Example 1 A solution of two parts of benzoyl peroxide in parts of a very stiff liquid, consisting of one of the polymerizable binders herein before described whose polymerization is inhibited by air, is mixed with about five parts of finely powdered alpha cellulose in a Banbury mixer at ordinary temperatures, and additional cellulose is added during the mixing until a total of 100 parts of alpha cellulose powder has been employed. The product is a thick dough having a leathery texture. The leathery material thus prepared is forced through a copper screen having six meshes per inch in order to cut the dough into particles having a maximum diameter of 5. When kept in a cloth bag or other container that permits access of air the resulting composition remains stable indefinitely. It can be compression molded at a temperature corresponding to 65-70 pounds gauge pressure of steam for l-5 minutes to produce hard, strong articles. However, if it is again compressed into a solid mass, the solid mass, because of the absence of air becomes infusible, and therefore worthless as a molding composition, in about five days.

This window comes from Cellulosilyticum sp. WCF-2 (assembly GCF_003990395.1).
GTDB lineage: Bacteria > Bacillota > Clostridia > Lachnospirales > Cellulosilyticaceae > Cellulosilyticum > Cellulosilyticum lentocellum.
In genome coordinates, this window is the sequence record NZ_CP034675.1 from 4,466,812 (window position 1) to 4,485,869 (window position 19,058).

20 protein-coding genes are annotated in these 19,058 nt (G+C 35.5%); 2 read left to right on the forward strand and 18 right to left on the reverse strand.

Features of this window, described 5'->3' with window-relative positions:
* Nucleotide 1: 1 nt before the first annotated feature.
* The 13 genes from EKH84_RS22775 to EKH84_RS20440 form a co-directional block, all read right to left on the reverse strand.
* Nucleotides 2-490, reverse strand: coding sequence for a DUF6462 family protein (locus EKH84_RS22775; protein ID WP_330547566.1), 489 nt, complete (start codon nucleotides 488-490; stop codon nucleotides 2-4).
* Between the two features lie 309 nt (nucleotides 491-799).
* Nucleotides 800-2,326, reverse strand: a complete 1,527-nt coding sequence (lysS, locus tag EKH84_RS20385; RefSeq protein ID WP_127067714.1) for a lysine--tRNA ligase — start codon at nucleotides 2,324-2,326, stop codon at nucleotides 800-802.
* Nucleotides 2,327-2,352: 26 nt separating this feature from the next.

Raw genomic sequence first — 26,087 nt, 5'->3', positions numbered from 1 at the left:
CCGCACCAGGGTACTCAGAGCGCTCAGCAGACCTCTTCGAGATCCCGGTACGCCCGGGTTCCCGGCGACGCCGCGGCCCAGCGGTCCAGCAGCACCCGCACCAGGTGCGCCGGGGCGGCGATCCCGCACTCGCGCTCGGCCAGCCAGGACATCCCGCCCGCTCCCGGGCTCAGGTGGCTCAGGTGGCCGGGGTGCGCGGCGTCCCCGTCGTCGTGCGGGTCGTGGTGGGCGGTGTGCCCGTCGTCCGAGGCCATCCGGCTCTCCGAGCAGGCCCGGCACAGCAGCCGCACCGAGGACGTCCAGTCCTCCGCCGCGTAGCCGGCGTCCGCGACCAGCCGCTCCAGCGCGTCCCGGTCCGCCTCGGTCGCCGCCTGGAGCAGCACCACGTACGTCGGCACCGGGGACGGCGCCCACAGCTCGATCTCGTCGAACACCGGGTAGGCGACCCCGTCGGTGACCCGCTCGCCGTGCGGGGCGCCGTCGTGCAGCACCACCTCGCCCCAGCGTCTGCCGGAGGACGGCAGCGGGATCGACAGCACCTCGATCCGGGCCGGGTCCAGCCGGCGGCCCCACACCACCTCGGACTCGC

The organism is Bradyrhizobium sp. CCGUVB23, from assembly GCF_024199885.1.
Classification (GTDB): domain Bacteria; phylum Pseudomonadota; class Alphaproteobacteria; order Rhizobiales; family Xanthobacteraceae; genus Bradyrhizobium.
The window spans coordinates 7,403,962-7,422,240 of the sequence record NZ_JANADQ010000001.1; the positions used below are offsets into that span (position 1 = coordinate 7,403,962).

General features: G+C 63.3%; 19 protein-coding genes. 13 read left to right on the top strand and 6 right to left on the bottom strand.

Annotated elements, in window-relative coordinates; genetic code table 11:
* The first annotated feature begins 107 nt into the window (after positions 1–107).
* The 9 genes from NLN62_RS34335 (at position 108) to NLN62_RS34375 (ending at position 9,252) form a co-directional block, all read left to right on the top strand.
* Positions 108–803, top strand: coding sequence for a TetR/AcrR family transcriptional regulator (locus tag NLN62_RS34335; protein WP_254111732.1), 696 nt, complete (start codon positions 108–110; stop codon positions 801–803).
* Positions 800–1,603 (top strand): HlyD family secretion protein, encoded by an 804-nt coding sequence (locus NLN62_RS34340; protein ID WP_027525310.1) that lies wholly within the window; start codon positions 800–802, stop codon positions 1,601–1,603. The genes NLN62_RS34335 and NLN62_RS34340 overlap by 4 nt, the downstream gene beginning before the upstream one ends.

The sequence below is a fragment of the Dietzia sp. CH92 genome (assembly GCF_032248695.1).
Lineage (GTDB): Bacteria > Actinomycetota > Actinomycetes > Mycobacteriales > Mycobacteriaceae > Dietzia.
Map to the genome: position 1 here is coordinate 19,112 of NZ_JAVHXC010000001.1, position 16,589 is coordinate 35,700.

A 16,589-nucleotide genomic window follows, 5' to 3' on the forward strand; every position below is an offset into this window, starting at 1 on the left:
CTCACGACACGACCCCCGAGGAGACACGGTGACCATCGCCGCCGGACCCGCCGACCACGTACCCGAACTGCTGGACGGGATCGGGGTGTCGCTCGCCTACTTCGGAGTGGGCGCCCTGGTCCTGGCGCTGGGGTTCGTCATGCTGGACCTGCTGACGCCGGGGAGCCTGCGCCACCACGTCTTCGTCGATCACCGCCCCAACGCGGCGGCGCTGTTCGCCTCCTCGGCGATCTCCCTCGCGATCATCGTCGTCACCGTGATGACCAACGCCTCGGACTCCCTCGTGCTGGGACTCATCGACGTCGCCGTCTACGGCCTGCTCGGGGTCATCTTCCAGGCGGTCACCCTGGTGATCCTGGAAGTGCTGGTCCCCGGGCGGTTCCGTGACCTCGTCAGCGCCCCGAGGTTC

Example 2 A polymerizable binder that is hard at ordinary temperatures, whose polymerization is inhibited by air, is prepared as hereinbefore described If I 480 parts of the composition may be placed on warm rubber rolls, and a finely powdered intimate mixture containing 720 parts of alpha cellulose finer than 200 mesh, 10 parts of benzoyl peroxide and 12 parts of zinc palmitate lubricant may be added gradually to the binder on the rubber rolls to obtain a composition having a leathery texture. After thorough mixing has been completed on the rolls the composition may be unwound from the rolls in sheet form, cooled and then finely ground in a mill having a chopping action. The resulting powder remains stable indefinitely and can be molded like the product of the preceding example.